The oral route may be necessary in the rare patients who have allergic reactions to parenteral administration, or in patients receiving anticoagulant or antiplatelet agent therapy, in whom intramuscular injections are contraindicated. If this route is used, obtain serum cobalamin measurements at periodic intervals to ensure that adequate quantities of cobalamin have been absorbed. Oral cobalamin therapy should not be used in patients with neurologic symptoms.
A randomized, placebo-controlled trial of oral cobalamin therapy in 50 patients with borderline serum vitamin B12 levels (125-200 pg/mL) and nonspecific symptoms compatible with subtle vitamin B12 deficiency found that after 1 month, serum methylmalonic acid (MMA) levels were corrected more often in patients receiving oral cobalamin than in those receiving placebo. However, the benefit to the MMA level disappeared after 3 additional months without cobalamin therapy.
A study found that oral cobalamine was more effective than parenteral therapy in some circumstances.
Transfusions are rarely required in patients with a megaloblastic anemia that is due to vitamin B12 deficiency. The likelihood of obtaining a dramatic response to cobalamin therapy within a few days of initiating treatment makes it unnecessary to subject the patient to the hazards of blood transfusion.
Usually, mild-to-moderate congestive heart failure secondary to anemia abates with bed rest and low-dosage diuretic therapy. However, if the congestive heart failure is severe or the patient has coronary insufficiency, transfusion of packed red blood cells may be necessary.
Transfuse the blood slowly because patients who are transfused for severe anemia often develop circulatory overload. For this reason, low-dose diuretic therapy is often employed with transfusion.
Dietary Measures and Activity Restriction
People who are strict vegetarians and, most particularly, people who do not consume eggs, milk, or meat can develop cobalamin deficiency. Counsel these people to either change their dietary habits or remain on supplementary vitamin B-12 therapy for their lifetime. An oral tablet of 100-200 µg taken weekly should provide adequate therapy.
Patients with severe anemia should curtail strenuous physical activity until they develop an adequate hematologic response after treatment.
Because an increased familial incidence of pernicious anemia exists, family members should be aware that they are at greater risk of developing this disease and should seek medical attention promptly if they develop anemia or mental and neurologic symptoms. Monitor siblings and children of patients with a hereditary abnormality of cobalamin deficiency for evidence of the specific defect in cobalamin transport or metabolism.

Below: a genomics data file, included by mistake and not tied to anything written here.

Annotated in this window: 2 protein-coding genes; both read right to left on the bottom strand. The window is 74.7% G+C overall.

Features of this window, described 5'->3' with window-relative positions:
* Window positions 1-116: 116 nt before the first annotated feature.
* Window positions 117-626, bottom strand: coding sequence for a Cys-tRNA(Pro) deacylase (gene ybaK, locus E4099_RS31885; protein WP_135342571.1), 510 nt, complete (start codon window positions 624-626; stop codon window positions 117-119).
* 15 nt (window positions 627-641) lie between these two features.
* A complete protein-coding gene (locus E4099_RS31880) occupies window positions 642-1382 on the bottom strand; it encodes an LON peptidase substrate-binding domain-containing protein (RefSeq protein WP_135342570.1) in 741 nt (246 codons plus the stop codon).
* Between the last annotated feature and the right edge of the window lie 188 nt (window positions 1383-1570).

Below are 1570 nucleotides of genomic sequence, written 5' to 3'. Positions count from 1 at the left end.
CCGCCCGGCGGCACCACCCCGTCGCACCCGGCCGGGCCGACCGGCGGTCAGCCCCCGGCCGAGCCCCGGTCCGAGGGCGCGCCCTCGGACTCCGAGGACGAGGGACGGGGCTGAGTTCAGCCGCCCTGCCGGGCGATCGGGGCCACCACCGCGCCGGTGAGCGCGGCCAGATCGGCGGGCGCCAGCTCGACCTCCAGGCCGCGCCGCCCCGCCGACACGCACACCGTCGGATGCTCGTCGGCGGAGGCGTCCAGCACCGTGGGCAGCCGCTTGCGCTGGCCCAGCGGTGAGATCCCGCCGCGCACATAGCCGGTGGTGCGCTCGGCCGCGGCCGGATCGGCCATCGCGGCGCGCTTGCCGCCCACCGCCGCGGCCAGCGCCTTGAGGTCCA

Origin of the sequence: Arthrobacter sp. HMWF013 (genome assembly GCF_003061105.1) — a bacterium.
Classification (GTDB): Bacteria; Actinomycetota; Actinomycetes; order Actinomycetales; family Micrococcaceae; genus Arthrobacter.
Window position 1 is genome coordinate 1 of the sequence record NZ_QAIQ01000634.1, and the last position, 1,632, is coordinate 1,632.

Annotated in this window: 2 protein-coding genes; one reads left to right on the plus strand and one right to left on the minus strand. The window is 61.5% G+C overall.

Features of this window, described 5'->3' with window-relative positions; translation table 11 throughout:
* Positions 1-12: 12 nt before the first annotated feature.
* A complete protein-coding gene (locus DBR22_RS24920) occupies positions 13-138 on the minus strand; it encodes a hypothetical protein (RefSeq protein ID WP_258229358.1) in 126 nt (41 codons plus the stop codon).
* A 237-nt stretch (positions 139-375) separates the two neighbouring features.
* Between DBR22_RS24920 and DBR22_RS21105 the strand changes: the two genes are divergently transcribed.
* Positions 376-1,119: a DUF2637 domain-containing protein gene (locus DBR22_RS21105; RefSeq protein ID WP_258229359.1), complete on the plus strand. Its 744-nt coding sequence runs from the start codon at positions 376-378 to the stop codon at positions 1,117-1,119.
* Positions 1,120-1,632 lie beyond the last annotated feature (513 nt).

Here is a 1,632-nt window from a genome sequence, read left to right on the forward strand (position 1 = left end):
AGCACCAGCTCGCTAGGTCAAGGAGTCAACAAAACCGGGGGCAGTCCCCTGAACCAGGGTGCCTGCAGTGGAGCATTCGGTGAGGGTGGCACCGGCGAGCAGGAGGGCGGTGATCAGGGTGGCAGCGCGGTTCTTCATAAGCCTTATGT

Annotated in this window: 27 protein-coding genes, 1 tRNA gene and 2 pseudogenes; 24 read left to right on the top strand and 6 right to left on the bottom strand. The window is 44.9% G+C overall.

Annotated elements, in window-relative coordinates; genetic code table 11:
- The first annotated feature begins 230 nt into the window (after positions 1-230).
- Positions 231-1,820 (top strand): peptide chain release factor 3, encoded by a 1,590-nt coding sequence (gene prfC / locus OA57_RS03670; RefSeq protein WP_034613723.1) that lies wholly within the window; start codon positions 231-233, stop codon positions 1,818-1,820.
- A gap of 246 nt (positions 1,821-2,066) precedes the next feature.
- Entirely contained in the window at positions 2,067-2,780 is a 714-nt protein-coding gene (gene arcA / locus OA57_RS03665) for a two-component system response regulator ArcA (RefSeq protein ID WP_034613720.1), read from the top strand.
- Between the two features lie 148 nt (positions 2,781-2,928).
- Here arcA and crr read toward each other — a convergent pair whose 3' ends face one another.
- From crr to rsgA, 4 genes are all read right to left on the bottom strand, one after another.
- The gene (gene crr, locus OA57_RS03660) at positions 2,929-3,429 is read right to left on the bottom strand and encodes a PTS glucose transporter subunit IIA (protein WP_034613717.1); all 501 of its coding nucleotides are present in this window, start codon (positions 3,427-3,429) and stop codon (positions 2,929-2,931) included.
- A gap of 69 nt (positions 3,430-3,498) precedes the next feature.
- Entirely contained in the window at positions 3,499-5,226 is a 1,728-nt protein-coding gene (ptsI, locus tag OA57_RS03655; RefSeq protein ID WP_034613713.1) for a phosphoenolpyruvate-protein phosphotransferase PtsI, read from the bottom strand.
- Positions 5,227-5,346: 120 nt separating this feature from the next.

Determine whether cobalamin deficiency is the etiology in patients who recently developed evidence of mental deterioration.
Prophylactically treat patients with cobalamin when they have undergone total gastrectomy, bypass procedures for weight reduction, ileectomy, pancreatectomy, or when they have atrophic gastritis or chronic inflammatory disease of the ileum.
Strict vegetarians should continue supplementary cobalamin, particularly during pregnancy and while nursing a newborn infant.
Elderly people are at risk for developing pernicious anemia due to achlorhydria. Therefore, serum vitamin B-12 levels should be checked. If low or if cobalamin deficiency is suspected, they should be treated with vitamin B-12 supplementation.
Consultations and Long-Term Monitoring
A consultation with a neurologist may be desirable in patients with unusual neurologic manifestations. Such consultation is most useful in patients without a macrocytic megaloblastic anemia.
Outpatient follow-up of patients with pernicious anemia is required to ensure that they have responded to therapy with cobalamin and that they continue to receive cobalamin on a regular basis for the remainder of their lives. Most patients can be taught to self-administer cobalamin subcutaneously so that they can minimize their visits to the physician.
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|Patient Condition||Methylmalonic Acid||Homocysteine|
|Vitamin B12 deficiency||Elevated||Elevated|
|Patient Condition||Stage I
No Intrinsic Factor
|Defect in ileum||Low||Low||Low||Low|